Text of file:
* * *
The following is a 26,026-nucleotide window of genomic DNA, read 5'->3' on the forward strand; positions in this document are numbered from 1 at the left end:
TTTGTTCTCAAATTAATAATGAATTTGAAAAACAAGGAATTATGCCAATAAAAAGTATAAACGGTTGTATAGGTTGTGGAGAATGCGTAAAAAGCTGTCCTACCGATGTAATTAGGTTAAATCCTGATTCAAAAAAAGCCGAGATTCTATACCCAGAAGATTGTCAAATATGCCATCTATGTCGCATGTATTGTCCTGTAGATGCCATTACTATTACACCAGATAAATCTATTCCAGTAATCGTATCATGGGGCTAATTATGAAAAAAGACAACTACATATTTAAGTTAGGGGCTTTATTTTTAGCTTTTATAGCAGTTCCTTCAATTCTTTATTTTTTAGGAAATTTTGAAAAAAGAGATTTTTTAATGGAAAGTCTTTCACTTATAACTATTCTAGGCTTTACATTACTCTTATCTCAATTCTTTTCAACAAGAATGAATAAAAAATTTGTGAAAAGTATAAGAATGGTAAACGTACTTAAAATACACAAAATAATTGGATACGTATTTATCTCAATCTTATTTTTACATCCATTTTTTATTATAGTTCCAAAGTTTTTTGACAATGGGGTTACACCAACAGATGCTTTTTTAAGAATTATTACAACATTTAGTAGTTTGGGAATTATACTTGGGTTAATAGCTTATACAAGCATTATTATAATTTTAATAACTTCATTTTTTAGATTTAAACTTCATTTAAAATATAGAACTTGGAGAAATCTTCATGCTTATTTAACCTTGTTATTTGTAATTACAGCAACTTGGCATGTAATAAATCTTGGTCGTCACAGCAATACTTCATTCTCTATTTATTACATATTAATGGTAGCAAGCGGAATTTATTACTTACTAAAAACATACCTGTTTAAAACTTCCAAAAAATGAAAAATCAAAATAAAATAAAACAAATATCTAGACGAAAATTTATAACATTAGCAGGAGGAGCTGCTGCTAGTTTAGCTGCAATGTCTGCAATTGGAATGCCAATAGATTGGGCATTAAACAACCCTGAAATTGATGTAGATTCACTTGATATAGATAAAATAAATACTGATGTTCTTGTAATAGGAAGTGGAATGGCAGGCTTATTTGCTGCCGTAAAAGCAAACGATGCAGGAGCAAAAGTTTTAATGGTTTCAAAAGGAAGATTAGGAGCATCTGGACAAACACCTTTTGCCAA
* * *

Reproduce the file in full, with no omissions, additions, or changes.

The following is a 26,026-nucleotide window of genomic DNA, read 5'->3' on the forward strand; positions in this document are numbered from 1 at the left end:
TTTGTTCTCAAATTAATAATGAATTTGAAAAACAAGGAATTATGCCAATAAAAAGTATAAACGGTTGTATAGGTTGTGGAGAATGCGTAAAAAGCTGTCCTACCGATGTAATTAGGTTAAATCCTGATTCAAAAAAAGCCGAGATTCTATACCCAGAAGATTGTCAAATATGCCATCTATGTCGCATGTATTGTCCTGTAGATGCCATTACTATTACACCAGATAAATCTATTCCAGTAATCGTATCATGGGGCTAATTATGAAAAAAGACAACTACATATTTAAGTTAGGGGCTTTATTTTTAGCTTTTATAGCAGTTCCTTCAATTCTTTATTTTTTAGGAAATTTTGAAAAAAGAGATTTTTTAATGGAAAGTCTTTCACTTATAACTATTCTAGGCTTTACATTACTCTTATCTCAATTCTTTTCAACAAGAATGAATAAAAAATTTGTGAAAAGTATAAGAATGGTAAACGTACTTAAAATACACAAAATAATTGGATACGTATTTATCTCAATCTTATTTTTACATCCATTTTTTATTATAGTTCCAAAGTTTTTTGACAATGGGGTTACACCAACAGATGCTTTTTTAAGAATTATTACAACATTTAGTAGTTTGGGAATTATACTTGGGTTAATAGCTTATACAAGCATTATTATAATTTTAATAACTTCATTTTTTAGATTTAAACTTCATTTAAAATATAGAACTTGGAGAAATCTTCATGCTTATTTAACCTTGTTATTTGTAATTACAGCAACTTGGCATGTAATAAATCTTGGTCGTCACAGCAATACTTCATTCTCTATTTATTACATATTAATGGTAGCAAGCGGAATTTATTACTTACTAAAAACATACCTGTTTAAAACTTCCAAAAAATGAAAAATCAAAATAAAATAAAACAAATATCTAGACGAAAATTTATAACATTAGCAGGAGGAGCTGCTGCTAGTTTAGCTGCAATGTCTGCAATTGGAATGCCAATAGATTGGGCATTAAACAACCCTGAAATTGATGTAGATTCACTTGATATAGATAAAATAAATACTGATGTTCTTGTAATAGGAAGTGGAATGGCAGGCTTATTTGCTGCCGTAAAAGCAAACGATGCAGGAGCAAAAGTTTTAATGGTTTCAAAAGGAAGATTAGGAGCATCTGGACAAACACCTTTTGCCAA